Bad light and rain continued to play dominant roles in the fourth and final Test match of the 2018-19 Border-Gavaskar Trophy series even as Australia were asked to follow-on for the first time in more than three decades.
Yet it was the visiting India team which endured the frustrating periods of inaction at the Sydney Cricket Ground on Sunday having bowled out the hosts for 300 to take a good lead of 322 runs.
At the close of play on Day 4, Australia were six without loss in their second innings after following-on, still trailing India by 316 runs.
Chinaman Kuldeep Yadav picked up a five-wicket haul in his maiden Test on Australian soil, helping India enforce the follow-on. Then bad light forced an early Tea as umpires took players off the field with eight minutes remaining in the belated session with Marcus Harris (2) and Usman Khawaja (4) unbeaten.
This was after Australia were bowled out for 300 runs (104.5 overs) in their first innings and were asked to follow on, surrendering a lead of 322 runs. Kuldeep took 5/99 in his first game of the series.
After the morning session was washed out, play resumed at 1.50 pm local time with 230 minutes lost to bad light and rain since day three.
India took the second new ball immediately and made quick inroads. Mohammed Shami (2-58) bowled Pat Cummins (25) with a ball that kept low on the sixth ball after the resumption of play.
At the other end, Jasprit Bumrah (1/62) set up Peter Handscomb (37) who played on after a resilient innings, facing 111 balls.
Yadav then trapped Nathan Lyon (0) lbw as Australia lost three wickets for 22 runs in the space of 44 balls.
And he could have immediately completed his five-wicket haul, but Hanuma Vihari put down a skier from Josh Hazlewood (21) at mid on. In the process, Vihari hurt his left shoulder whilst fielding and didn’t take the field later on in the session, with Hardik Pandya coming on as a substitute fielder.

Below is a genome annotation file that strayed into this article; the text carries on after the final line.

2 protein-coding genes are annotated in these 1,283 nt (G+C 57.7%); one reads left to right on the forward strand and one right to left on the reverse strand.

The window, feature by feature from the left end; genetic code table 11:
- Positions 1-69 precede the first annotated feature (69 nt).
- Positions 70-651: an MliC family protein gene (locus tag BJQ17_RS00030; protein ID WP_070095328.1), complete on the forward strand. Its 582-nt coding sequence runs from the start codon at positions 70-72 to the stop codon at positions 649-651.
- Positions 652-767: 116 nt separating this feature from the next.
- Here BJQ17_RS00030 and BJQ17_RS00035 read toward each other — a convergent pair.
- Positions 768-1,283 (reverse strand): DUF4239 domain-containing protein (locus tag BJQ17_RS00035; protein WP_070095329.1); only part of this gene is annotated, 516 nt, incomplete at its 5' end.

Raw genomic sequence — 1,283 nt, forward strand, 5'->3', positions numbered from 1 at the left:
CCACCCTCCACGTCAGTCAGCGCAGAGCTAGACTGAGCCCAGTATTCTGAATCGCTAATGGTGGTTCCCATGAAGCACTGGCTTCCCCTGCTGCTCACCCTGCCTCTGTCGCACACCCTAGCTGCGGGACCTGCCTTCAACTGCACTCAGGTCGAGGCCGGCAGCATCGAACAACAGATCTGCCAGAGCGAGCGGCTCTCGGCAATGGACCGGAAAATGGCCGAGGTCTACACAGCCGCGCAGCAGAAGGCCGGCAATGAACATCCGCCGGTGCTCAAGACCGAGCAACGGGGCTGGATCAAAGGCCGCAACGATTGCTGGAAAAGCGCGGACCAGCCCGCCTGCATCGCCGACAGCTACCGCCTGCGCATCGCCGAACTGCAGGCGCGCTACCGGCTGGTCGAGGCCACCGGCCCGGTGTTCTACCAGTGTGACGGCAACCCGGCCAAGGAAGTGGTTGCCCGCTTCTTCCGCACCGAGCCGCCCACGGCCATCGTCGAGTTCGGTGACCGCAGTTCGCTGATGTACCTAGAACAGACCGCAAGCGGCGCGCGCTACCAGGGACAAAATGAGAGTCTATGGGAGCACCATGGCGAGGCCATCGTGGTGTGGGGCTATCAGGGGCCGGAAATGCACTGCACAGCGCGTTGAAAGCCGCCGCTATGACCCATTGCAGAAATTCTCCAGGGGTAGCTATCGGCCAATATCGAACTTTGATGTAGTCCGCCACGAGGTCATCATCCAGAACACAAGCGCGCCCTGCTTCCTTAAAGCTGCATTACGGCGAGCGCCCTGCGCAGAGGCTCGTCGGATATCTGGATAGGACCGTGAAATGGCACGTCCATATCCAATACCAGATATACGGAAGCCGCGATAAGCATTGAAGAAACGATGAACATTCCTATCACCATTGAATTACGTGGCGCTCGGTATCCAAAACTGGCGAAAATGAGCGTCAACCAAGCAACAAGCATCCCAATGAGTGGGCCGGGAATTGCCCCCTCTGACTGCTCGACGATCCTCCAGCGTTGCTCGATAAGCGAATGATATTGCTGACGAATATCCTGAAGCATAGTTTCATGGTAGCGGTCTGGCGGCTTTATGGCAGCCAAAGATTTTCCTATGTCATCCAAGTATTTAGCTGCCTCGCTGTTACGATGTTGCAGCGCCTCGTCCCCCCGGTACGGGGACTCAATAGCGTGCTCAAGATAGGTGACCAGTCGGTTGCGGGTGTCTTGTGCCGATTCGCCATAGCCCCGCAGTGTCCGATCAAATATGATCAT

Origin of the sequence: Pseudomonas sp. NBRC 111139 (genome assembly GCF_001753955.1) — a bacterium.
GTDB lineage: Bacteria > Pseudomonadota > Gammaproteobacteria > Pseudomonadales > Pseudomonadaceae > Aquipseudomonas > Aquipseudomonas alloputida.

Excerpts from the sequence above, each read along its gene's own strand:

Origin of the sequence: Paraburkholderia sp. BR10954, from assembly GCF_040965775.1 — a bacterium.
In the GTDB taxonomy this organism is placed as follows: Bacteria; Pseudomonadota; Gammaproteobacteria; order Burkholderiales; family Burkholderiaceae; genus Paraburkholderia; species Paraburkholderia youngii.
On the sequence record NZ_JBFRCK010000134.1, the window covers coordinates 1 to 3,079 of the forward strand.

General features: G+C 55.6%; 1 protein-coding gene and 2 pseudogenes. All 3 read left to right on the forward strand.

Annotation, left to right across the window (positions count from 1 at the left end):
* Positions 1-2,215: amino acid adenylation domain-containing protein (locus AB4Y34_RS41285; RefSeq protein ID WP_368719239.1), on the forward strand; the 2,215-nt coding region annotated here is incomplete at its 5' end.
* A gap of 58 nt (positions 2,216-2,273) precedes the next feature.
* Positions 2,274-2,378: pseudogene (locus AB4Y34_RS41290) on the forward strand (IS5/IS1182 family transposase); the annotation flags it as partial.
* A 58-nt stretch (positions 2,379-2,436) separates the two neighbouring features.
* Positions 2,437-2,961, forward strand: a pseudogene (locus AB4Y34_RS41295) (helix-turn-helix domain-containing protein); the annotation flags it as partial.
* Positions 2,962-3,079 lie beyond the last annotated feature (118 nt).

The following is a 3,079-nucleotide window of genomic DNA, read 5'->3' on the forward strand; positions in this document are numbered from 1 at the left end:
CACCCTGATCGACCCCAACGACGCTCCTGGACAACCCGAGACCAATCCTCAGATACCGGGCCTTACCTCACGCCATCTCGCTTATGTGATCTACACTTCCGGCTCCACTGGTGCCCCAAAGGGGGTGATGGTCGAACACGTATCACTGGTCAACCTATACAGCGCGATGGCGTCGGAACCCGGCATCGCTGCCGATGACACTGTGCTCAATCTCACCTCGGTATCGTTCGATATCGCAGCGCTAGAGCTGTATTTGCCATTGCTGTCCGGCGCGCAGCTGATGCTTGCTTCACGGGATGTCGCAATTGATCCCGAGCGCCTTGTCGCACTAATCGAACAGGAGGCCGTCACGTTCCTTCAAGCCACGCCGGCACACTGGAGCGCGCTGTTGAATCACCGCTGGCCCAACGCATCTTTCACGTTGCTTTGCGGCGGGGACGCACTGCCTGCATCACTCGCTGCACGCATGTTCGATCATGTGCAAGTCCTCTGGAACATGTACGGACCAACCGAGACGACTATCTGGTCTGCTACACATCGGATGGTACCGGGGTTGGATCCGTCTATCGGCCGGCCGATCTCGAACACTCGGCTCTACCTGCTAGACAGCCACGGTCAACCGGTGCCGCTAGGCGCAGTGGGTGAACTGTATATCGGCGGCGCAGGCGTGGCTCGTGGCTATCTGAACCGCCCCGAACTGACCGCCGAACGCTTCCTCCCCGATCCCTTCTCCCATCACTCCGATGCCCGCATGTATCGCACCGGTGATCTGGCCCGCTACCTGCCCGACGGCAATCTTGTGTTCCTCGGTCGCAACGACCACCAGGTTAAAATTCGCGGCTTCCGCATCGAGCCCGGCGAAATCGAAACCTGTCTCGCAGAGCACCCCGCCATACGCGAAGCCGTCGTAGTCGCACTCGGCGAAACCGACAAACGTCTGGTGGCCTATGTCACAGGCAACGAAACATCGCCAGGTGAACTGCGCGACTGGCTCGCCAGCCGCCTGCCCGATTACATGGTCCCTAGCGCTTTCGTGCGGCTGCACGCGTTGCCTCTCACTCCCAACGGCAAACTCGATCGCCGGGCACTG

Hazlewood and Mitchell Starc (29 not out) then added 42 runs for the tenth wicket as Australia reached 300 despite another pitiful batting display.
Yadav got his reward thereafter with Hazlewood trapped lbw on a close umpire’s call, and the decision stayed in the wrist-spinner’s favour despite the DRS call.
Australia were then forced to follow on for the first time in Test cricket since 2005 when England had enforced the same in Nottingham. On their home soil, this was the first instance of Australia following on since 1988, again in Sydney, versus England.
Earlier, incessant rain and bad light prevented the start of play. It couldn’t commence at the scheduled early 10 am local time start due to bad light and wet conditions from overnight heavy rain.
The light improved in some time and the two umpires stipulated 11 am local time as the start of play, but rain arrived to prevent that from happening.
The inclement weather didn’t relent until lunchtime and the morning session was completely washed out.
Australia were reduced to 236/6 at stumps on day three when bad light had stopped play.
On days one and two, Cheteshwar Pujara (193) and Rishabh Pant (159 not out) helped India to a grand first innings’ total of 622/7 declared.
India have an unassailable 2-1 series’ lead after winning the first Test in Adelaide by 31 runs and the third Test in Melbourne by 137 runs. Australia had won the second Test in Perth by 146 runs.
(With PTI inputs)